The Sea and Air Parade moving safety zone will extend 1000 yards in front of, 700 yards behind, and 200 yards on both sides of each vessel in review, and would restrict all vessel traffic, commercial and recreational. beginning at the far west corner of Harbor Island in a straight line to buoy 19 (LLNR 1650); Norwegian fenders will be placed every 200 yards; then from buoy 19 (LLNR 1650) following the north edge of the North San Diego Bay Ship Channel to buoy 21 (LLNR 1715), then from buoy 21 (LLNR 1715) in a straight line to the far east corner of Harbor Island; Norwegian fenders will be placed every 200 yards; and then from the far east corner of Harbor Island to the far west corner of Harbor Island following the shore line. The safety zone will be in effect from 11:00 a.m. to 3:30 p.m. on Saturday.

        Persons and vessels are prohibited from entering into, transiting through, or anchoring within the safety zones unless authorized by the Coast Guard Patrol Commander. Portions of the safety zone maybe open periodically to allow for vessel traffic.

        While on the water, boaters are encouraged to make contact with law enforcement vessels enforcing the safety zone. All perimeter vessels will have informational flyers indicating the length of the safety zone and event status.

        The Patrol Commander for this event will be Ensign Jarrett Owens of Coast Guard Sector San Diego. The Patrol Commander can be reached while the safety zone is in effect on Marine Band radio channel 16.
        Fall down 7 times, get up 8. MY FAMOUS WORDS.


        • #5
          Ex-spouse law

          Ex-Spouse Law Still Draws Steady Flow of Comments

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          About the Author
          Tom Philpott has been breaking news for and about military people since 1977. After service in the Coast Guard, and 17 years as a reporter and senior editor with Army Times Publishing Company, Tom launched "Military Update," his syndicated weekly news column, in 1994. "Military Update" features timely news and analysis on issues affecting active duty members, reservists, retirees and their families. Tom also edits a reader reaction column, "Military Forum." The online "home" for both features is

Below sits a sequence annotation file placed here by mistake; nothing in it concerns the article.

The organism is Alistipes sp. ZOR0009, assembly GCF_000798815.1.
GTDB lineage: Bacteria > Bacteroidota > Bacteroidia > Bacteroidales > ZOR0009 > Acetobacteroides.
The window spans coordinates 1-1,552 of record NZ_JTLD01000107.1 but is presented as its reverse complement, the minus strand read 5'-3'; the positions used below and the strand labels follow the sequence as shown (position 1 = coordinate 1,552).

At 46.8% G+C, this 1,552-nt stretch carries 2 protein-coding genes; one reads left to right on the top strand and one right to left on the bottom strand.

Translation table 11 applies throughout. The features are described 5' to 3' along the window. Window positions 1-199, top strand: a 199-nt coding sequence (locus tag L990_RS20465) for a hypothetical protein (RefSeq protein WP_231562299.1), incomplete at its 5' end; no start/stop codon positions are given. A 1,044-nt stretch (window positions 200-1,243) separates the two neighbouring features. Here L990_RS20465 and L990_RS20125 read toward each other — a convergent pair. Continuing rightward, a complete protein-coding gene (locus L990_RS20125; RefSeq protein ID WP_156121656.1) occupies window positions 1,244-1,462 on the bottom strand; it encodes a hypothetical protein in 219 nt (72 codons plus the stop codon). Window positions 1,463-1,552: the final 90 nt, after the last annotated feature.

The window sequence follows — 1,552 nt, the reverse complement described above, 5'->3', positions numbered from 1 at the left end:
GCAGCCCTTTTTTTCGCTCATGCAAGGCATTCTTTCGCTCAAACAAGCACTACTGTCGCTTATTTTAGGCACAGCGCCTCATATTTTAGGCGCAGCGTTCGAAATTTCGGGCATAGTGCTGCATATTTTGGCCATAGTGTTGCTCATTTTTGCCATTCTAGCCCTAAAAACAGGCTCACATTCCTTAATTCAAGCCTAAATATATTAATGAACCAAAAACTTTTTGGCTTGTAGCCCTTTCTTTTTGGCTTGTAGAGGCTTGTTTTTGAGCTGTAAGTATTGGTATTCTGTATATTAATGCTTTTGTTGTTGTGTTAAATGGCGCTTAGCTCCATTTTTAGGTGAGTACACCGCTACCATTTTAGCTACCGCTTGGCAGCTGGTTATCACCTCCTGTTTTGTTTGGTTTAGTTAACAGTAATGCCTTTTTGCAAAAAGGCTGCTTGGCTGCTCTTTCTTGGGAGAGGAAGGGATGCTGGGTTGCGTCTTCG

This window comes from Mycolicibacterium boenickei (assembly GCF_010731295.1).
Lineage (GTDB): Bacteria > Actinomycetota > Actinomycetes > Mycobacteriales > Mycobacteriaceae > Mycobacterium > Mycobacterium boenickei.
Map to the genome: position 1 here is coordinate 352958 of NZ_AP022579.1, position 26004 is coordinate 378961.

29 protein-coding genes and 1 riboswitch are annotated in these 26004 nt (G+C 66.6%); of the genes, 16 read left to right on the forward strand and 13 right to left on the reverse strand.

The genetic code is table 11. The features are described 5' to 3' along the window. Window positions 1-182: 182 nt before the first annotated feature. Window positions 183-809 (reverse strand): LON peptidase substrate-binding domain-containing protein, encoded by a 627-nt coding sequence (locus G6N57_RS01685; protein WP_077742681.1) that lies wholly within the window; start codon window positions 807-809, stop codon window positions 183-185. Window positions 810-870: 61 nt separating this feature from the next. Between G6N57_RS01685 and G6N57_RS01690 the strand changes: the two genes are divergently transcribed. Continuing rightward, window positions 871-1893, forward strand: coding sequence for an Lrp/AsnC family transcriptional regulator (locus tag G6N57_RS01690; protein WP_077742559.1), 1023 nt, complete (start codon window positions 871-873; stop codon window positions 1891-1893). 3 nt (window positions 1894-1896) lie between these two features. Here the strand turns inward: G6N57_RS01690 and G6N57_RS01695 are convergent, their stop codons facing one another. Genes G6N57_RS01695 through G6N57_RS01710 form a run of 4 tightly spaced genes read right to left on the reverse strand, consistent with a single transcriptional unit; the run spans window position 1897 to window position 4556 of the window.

Tom’s freelance articles have appeared in numerous magazines including The New Yorker, Reader's Digest and Washingtonian. His critically-acclaimed book, Glory Denied, on the extraordinary ordeal and heroism of Col. Floyd "Jim" Thompson, the longest-held prisoner of war in American history, is available in hardcover and paperback.

          Related Links
          Military Update and Military Forum: Archives

          Military Benefits

          Military Retirement

          Readers of Tom Philpott's "Military Update" column sound off

          September 23, 2005

          Congress really should revise the Uniformed Services' Former Spouse Protection Act. I have seen buddies resign their commissions to prevent ex-spouses from getting half of their retirement. This hurts the Army. We lose great soldiers, both officers and senior NCOs. WILLIE K. COPELAND, SR
          Via e-mail

          I have never liked this law. I retired in 1986. We were divorced in Georgia, and the judge garnished my retirement pay. Since then I have paid my ex-wife $1,000 per month. If I had to pay her for 10 years after the divorce I would not feel the way I do. But I am still paying after almost 20 years, and will continue to do so until I die or she dies.

          Is this right?

          I served my country for over 27 years, was ordered to go places where I could not take my family. Sure they suffered but so did I. I was in Vietnam, was shot at and faced a few other dangers.

          Did she get shot at?

          Because some officers messed around on their wives, the USFSPA was passed, entitling ex-wives to half of retirement pay.

          I did not mess around on my wife but my assignments created friction and thus we divorced. I should not have to pay the rest of my life.

          This law stinks and the government knows it stinks but few in Congress have served in the military and don't care.

          RICHARD ELDER, JR.
          Via e-mail

          The USFSPA overall is a balanced approach for equitable distribution of a military pension, which might be the largest asset of a marriage.

          While many spouses work, the person who moves with a military spouse loses many opportunities, including seniority and promotions, by forced changing of jobs. Meanwhile the service member continues to accrue time in grade and promotions. A divorce court is in the best position to examine economic facts of the case.